What book have you read recently that you thought was a stand out?

The book that made the biggest impact in recent months was Eleanor Oliphant is Completely Fine. I loved the characters and when I got to the end I wanted to start all over again. It was so refreshingly different and it managed to make a tragic story ultimately uplifting. Brilliant.

What is your favourite  breakaway activity from writing?

Singing in an a Capella choir. I love blending my voice with others. And learning parts for songs in different languages is great for the ‘little grey cells”.

What can readers expect next in your writing?

The book I’m currently writing is about a family scattered all over the globe, so it’s a bit different from my recent small town stories. I’m really enjoying writing it, so I hope readers will enjoy it too.

 


 

About The Summer Of Secrets by Barbara Hannay

Sydney journalist Chloe Brown is painfully aware that her biological clock isn’t just ticking, it’s booming. When her long term boyfriend finally admits he never wants children, Chloe is devastated. Impulsively, she moves as far from disappointment as she can – to a job on a small country newspaper in Queensland’s far north.

The little town seems idyllic, a cosy nest, and Chloe plans to regroup and, possibly, to embark on single motherhood via IVF. But she soon realises that no place is free from trouble or heartache. The grouchy news editor, Finn Latimer, is a former foreign correspondent who has retreated after a family tragedy. Emily, the paper’s elegant, sixty-something owner, is battling with her husband’s desertion. Meanwhile, the whole town is worried when their popular young baker disappears.

As lives across generations become more deeply entwined, the lessons are clear. Secrets and silence harbour pain, while honesty and openness bring healing and hope. And love. All that’s needed now is courage…

Purchase Links

Penguin Random House  *  Google Play  *  Amazon Australia  *  Booktopia

Q&A With Author Karly Lane

Today’s Q&A post features author Karly Lane, discussing Someone Like You, Ms Lane’s newest novel. Someone Like You is available from retailers and is published by Allen & Unwin.

Can you tell us about your latest release, Someone Like You?

It’s a story about a woman who needs a change of scenery and somewhere to start a new chapter of her life. She makes a tree change and soon discovers that fate seems to be leading her towards something.

Which character was the most challenging to write?

In this book it’s more the back story that I found challenging, but was very worth while. I love Australian history and I really enjoyed researching this story.

How did you brainstorm in the writing process for this novel?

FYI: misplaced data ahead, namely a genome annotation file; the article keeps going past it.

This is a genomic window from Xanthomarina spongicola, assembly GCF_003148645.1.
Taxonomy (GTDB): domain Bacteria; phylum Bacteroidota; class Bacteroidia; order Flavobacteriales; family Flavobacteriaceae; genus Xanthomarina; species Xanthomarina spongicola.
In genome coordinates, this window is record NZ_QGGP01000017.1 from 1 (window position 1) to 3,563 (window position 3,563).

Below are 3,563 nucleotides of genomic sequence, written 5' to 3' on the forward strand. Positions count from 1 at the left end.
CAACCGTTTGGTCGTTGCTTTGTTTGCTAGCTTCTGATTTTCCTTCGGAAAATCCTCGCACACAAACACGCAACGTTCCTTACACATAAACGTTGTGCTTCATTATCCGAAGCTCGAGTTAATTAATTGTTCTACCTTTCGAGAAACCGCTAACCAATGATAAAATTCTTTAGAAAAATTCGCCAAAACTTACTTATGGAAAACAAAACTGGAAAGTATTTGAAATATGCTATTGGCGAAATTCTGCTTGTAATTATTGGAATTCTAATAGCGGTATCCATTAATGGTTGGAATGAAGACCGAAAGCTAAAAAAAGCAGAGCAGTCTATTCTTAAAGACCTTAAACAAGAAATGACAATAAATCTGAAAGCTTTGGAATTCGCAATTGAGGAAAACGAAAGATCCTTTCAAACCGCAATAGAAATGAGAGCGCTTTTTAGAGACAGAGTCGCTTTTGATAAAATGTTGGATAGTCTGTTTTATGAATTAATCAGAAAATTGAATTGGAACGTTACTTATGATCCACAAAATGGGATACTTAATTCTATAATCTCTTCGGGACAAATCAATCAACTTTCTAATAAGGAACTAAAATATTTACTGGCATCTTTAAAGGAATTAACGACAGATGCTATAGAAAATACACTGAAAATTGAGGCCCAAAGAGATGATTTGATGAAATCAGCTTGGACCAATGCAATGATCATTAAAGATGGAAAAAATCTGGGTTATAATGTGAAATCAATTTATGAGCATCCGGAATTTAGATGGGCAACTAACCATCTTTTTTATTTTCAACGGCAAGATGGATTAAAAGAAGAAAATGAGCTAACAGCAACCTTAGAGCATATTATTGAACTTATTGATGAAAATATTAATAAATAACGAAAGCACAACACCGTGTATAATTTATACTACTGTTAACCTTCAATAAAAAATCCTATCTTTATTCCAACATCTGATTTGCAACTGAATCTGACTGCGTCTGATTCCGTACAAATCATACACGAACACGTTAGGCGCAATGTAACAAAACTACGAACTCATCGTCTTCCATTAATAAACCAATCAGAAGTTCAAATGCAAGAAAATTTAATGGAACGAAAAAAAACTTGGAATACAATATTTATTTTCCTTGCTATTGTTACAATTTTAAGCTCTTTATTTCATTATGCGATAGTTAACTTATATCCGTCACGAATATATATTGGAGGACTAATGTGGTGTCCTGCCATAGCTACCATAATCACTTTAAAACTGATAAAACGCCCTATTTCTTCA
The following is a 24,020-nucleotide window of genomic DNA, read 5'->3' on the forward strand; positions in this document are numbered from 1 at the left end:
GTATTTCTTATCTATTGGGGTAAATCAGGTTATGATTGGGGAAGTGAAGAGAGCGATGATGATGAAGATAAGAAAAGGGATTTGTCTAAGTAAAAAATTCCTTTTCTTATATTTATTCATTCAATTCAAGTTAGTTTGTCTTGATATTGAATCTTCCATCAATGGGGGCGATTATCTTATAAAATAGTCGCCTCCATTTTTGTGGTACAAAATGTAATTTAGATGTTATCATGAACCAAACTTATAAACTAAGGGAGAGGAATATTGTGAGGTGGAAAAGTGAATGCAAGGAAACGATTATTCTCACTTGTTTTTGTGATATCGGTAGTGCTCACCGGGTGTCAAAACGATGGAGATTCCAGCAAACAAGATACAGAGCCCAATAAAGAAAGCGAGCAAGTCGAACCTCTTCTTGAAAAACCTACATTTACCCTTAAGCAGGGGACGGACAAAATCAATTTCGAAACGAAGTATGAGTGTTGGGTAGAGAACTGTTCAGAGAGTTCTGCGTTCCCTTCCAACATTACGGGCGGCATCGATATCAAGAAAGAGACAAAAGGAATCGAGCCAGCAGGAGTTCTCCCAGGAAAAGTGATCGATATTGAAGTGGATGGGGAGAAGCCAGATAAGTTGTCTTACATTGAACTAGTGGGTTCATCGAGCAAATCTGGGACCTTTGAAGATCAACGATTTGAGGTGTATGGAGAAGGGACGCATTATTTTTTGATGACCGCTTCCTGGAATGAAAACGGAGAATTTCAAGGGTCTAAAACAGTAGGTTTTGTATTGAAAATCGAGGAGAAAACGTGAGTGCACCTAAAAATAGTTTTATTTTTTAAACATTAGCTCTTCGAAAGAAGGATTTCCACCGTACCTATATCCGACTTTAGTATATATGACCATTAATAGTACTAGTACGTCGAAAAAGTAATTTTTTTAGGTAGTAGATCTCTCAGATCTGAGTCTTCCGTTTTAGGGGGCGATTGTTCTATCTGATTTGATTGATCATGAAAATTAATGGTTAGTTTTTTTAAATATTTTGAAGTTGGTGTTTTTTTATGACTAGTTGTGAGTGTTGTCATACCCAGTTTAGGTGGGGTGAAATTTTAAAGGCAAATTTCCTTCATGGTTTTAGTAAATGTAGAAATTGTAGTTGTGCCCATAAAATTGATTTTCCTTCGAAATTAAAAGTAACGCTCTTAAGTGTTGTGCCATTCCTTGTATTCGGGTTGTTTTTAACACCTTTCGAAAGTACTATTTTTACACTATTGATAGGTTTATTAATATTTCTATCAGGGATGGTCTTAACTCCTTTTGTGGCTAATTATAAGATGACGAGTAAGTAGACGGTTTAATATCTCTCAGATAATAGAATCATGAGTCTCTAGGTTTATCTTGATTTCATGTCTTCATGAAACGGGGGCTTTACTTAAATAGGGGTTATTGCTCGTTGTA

As usual with my writing process, I don’t have a lot of planning initially. It usually starts with either a character, or a place or sometimes just a conversation I hear a character having. So I never know where a story is going to go. This time I started with a place. I’d been invited to St Albans for a writing festival a while ago and fell in love with the history that surrounded the little village. The characters, backstory and plot all had to grow around that.

What is the latest book you have read and enjoyed?

I’ve been re-reading the Outlander series by Diana Gabaldon. I just love them.

What can readers expect next in your writing?

I have a three book series coming out next. Book one will be out in December. They’ll be stand alone books but will have recurring characters in all three books.

 


 

About Someone Like You

When bestselling author, twenty-nine year old Hayley Stevens, walked in on her husband, Paul, and her best friend in bed together, she knew her life would never be the same again.

One year later, Hayley stowed her last bag in her much-loved Audi Coupe and said goodbye to the city. She was excited to be heading west to Lochway, a small colonial village sitting on the beautiful Macdonald River. Wanting peace and quiet, Hayley had impulsively bought a cosy sandstone cottage there surrounded by lush rose gardens, with a small overseer’s cottage – ideal for a writer’s retreat.

What she didn’t expect was the almost immediate ‘gift’ of a very noisy donkey named Errol. Nor did Hayley expect to meet her handsome new neighbour, Luke Mason, when she was covered in mud trying to drag Errol out of Luke’s dam. The strange thing was though that Luke seemed very familiar to her.

As Hayley slowly gains acceptance into her small community and starts writing again she becomes almost afraid of the inexplicable visions she sees. What does it all mean? And why does Luke refuse to listen to her?

Written with warmth and humour, Someone Like You is an intriguing, funny and romantic story about past lives and new beginnings.

*Someone Like You is published by Allen & Unwin, RRP $29.99.

Purchase Links

Allen & Unwin  *  Booktopia  *  Amazon Australia  *  Google Play